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Veasna fled to Thailand in early 2020 after being accused, in April 2021 as Samnang, of inciting the practice of a serious crime and obstructing measures against covid-19. Robertson remarks that the charge related to the pandemic may have to do with the criticism he made on social networks of the containment regulations adopted by the Government.

Lanh was arrested in Thailand on November 19 and sent to Cambodia the next day. She was accused in 2017 of encouraging a crime of treason, so that same year she fled her country. This activist is an active member of the CNRP and was elected head of a commune in Banteay Meanchey province in the 2017 elections. She was actively involved in promoting the return of exiled CNRP leader Sam Rainsy, for which Robertson thinks she was accused for political reasons.

Thailand does not face any consequences for the expulsions, except damage to its reputation

Andrea Giorgetta, Asia Director for the International Federation for Human Rights

UNHCR’s regional spokeswoman for Asia and the Pacific, Catherine Stubberfield, expressed in an email that they are seeking “urgent clarification” from the Thai authorities about the circumstances that led to these expulsions and why they occurred.

However, after the departure of these three activists, “Thailand does not face any consequences, except for damage to its reputation,” explains Giorgetta, from FIDH, and recalls that, less than two weeks ago, the Government informed the community international that he is not carrying out deportations. This announcement was made public a day after the Veasna and Samnang returns.

Giorgetta explains that the Prime Minister of Thailand, Prayuth, and his Cambodian counterpart, Hun Sen, both known for being authoritarian leaders, “have agreed not to allow anti-government activities to take place in the Cambodian and Thai territories. by their respective dissidents ”. In his opinion, these exiles are a direct consequence of this agreement, especially considering that they have occurred at a time of great repression against dissidents that began before the 2018 general elections.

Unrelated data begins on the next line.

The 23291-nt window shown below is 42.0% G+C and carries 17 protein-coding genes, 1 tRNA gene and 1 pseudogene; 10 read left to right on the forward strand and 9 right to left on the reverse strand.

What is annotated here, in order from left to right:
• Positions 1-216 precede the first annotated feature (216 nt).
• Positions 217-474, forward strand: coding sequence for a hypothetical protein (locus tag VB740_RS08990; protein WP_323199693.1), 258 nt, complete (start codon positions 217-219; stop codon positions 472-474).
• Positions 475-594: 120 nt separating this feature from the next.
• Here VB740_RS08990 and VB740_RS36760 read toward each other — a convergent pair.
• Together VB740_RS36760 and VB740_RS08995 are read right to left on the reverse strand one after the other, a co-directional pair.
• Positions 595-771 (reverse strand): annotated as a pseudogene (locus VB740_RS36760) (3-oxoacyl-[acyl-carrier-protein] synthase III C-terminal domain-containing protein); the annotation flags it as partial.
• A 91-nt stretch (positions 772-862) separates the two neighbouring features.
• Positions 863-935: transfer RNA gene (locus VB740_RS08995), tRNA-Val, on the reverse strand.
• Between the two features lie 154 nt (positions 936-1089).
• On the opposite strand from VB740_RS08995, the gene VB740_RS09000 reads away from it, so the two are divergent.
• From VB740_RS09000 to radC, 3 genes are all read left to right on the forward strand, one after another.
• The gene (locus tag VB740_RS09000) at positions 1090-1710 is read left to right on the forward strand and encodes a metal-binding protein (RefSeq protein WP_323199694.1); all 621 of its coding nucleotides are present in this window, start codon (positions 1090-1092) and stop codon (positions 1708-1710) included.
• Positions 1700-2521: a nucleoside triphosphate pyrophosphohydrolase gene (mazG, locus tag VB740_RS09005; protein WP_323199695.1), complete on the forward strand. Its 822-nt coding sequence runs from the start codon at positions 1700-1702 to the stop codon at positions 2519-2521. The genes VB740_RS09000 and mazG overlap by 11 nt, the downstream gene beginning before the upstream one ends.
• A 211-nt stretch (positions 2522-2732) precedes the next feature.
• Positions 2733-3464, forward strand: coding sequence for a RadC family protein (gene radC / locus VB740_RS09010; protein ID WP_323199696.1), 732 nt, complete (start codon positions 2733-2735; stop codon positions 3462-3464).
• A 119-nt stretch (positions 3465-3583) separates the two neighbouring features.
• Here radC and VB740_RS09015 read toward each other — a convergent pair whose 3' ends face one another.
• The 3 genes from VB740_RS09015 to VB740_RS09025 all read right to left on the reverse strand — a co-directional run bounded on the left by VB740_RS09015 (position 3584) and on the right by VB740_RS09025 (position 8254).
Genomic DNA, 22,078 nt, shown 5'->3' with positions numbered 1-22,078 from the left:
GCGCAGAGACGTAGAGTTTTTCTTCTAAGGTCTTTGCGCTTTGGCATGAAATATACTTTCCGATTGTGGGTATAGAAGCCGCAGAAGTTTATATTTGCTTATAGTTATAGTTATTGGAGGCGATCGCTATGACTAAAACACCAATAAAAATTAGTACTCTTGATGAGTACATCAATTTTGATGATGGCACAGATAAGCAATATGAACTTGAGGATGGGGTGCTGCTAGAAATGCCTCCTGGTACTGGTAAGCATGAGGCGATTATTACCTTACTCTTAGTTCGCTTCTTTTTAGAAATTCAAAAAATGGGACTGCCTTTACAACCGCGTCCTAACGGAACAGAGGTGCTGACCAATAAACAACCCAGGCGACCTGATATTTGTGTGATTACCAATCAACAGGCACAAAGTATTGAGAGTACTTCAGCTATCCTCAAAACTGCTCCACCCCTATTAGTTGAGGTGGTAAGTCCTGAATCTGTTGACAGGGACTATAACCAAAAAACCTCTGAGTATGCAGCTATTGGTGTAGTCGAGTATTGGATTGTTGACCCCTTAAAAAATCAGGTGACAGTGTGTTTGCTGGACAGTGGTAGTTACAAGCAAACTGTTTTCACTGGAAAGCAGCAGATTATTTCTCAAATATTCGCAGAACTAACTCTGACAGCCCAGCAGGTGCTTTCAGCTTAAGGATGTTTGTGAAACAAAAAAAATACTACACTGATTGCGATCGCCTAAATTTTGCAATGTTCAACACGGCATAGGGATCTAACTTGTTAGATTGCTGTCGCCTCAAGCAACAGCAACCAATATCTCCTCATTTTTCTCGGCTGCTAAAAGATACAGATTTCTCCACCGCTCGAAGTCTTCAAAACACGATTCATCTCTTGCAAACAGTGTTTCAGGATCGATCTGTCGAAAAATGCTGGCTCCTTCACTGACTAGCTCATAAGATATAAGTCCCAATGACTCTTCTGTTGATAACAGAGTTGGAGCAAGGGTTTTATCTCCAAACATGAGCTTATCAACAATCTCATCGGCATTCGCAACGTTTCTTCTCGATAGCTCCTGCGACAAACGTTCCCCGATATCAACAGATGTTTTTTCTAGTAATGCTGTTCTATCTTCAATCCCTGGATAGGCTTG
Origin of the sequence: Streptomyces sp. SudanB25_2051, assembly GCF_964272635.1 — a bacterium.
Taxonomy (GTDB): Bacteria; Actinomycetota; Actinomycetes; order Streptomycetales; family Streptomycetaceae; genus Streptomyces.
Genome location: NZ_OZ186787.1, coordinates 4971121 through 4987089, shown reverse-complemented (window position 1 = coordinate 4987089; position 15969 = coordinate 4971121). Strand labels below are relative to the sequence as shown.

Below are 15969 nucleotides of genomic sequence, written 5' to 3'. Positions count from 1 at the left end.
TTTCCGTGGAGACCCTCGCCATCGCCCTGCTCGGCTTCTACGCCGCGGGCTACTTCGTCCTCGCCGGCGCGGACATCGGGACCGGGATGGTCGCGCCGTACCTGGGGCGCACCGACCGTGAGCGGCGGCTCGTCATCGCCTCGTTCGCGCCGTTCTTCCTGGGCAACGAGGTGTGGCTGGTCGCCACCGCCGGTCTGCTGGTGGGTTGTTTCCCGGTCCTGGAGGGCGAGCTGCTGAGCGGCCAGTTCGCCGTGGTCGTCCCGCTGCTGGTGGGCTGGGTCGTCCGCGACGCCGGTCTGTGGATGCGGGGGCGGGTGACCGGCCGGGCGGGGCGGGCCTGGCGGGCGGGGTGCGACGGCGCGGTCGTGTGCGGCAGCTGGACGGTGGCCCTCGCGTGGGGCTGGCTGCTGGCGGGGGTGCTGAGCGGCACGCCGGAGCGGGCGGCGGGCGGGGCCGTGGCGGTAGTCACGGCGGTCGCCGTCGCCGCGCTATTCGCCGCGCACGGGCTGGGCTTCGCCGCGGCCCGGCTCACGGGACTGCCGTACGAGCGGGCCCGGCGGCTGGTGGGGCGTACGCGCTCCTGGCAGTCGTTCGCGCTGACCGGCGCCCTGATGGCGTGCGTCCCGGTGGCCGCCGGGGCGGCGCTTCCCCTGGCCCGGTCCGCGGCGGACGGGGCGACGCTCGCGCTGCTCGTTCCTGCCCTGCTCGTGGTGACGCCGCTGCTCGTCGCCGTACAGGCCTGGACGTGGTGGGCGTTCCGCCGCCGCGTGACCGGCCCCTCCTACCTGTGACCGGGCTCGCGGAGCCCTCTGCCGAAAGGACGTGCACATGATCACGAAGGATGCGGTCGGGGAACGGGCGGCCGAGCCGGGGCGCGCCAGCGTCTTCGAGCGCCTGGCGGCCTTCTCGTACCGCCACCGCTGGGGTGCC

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HRW’s Robertson shares a similar view to Giorgetta’s, stating that the arrest and forced return of these three refugees shows that the “trade exchange” agreement between the Cambodian and Thai authorities is operating “at full speed”, overlooking the protection and rights of refugees.

The human rights expert details that Hun Sen seeks to arrest CNRP exiles in Bangkok, with which some of his advisers met with the Thai authorities to reach an agreement. He believes that this “nefarious arrangement” seeks to detain those who can and, in the process, make all the other exiles of the CNRP in Thailand try to resettle in a third country.

Roberston also thinks that it is no coincidence that Hun Sen’s offensive against the CNRP comes as preparations for the 2022 national communal elections are underway. The Cambodian president and his party, the PPC, “have traditionally repressed activists politicians and rights defenders in the run-up to the elections ”and maintains that they continue to operate in the same direction.

For Robertson, the big question is what the international community is going to do to respond to these “flagrant violations” of refugee protection that are both “outrageous and unacceptable”.

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George Holan

George Holan is chief editor at Plainsmen Post and has articles published in many notable publications in the last decade.